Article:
About the Court-Watching Campaign
With the recent strike-down of the federal eviction moratorium, Durham CAN will resume its eviction court-watching campaign this September.
In 2019, there were 9,948 evictions filed in Durham. Eviction is a harmful process that removes people from their homes while charging avoidable, sometimes erroneous fees, and regardless of the court's ruling, eviction filings stay on on a person’s record for 7 years. An eviction record can prevent someone from finding new housing or establishing lines of credit. Tenants, when they are able to make it to court, often do not have lawyers, while landlords do, which causes an imbalance of power in court proceedings. The imbalance of power and the harm caused by eviction disproportionately affects Black women, especially single mothers.
When we Court-Watch, we simply listen or take notes. The simple action of listening in on proceedings provides necessary oversight and accountability over a harmful system; Court-Watchers' presence in court rooms has been shown to favorably alter magistrates’ treatment of tenants, and when the campaign began in August of 2019, eviction filings began to drop.
The three goals of our Court-Watching Campaign are: (1) Research: We want to understand the causes of evictions in Durham, and to hear the stories of those most affected. The experiences of Court Watchers and the stories shared by those facing eviction inspired our actions to reform DHA’s eviction policy. (2) Intervention: We provide oversight and accountability over this part of the justice system to ensure equitable treatment of residents. (3) Leadership development: Court Watching participants will grow comfortable interacting with city and county officials, building relationships with our neighbors, and developing ideas for change.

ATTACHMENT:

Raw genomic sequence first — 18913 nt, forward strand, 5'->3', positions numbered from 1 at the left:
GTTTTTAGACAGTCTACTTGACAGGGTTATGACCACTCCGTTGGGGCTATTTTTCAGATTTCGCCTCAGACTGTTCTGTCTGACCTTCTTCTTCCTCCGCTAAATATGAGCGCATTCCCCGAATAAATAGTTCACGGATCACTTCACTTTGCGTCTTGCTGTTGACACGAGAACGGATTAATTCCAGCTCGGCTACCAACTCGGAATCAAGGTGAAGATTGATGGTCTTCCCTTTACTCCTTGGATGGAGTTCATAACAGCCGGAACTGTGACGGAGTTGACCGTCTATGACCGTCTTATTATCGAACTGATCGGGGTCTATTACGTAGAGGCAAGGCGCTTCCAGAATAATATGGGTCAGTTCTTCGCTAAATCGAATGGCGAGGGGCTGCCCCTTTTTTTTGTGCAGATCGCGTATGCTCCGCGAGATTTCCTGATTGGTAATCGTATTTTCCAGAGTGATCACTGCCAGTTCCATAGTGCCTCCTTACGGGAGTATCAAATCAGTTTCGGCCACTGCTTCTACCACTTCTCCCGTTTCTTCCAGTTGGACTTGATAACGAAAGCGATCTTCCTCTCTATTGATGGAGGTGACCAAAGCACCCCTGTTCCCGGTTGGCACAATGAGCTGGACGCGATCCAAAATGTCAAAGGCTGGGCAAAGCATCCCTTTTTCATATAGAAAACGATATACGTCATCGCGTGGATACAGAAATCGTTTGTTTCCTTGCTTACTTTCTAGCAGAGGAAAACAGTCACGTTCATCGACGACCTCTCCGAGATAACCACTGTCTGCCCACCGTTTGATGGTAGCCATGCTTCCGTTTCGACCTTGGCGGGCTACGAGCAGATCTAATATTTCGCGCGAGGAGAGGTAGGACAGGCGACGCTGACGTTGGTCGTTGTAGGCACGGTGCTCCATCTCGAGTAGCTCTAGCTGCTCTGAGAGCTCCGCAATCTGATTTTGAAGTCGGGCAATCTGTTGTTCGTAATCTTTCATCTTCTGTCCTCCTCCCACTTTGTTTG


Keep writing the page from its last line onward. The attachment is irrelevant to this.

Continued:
Fill out this interest form to learn how to get involved with the Affordable Housing Eviction Team.
+ Dress: business casual, comfortable shoes, mask on!
+ Be polite to all court personnel and security.
+ Be ready to listen and learn; bring a pen and paper to write notes
+ Take notes about what you experience, learn, or have questions about.
+ Be open to interacting with tenants, landlords and attorneys. Good conversations happen in the hallways.
+ Be relational, and consider asking tenants to explain to you why they are there, and to share their story.
+ State clearly when talking to others that you are not an attorney, that you cannot give legal advice, and that you are just there to learn more about what is going on with evictions in Durham.
+ Look for Legal Aid attorneys, Duke Civil Law Clinic attorneys and law students and UNC Civil Legal Assistance attorneys and law students. Let them know you are there court watching for Durham CAN (they are good partners to us).
- Carry anything that could be considered a weapon.
- Eat or drink in or around the courtroom.
- Make offers to help or offer advice.
- Stay if you feel unsafe due to COVID or any other reason
Training Passcode: 4T*u?tZN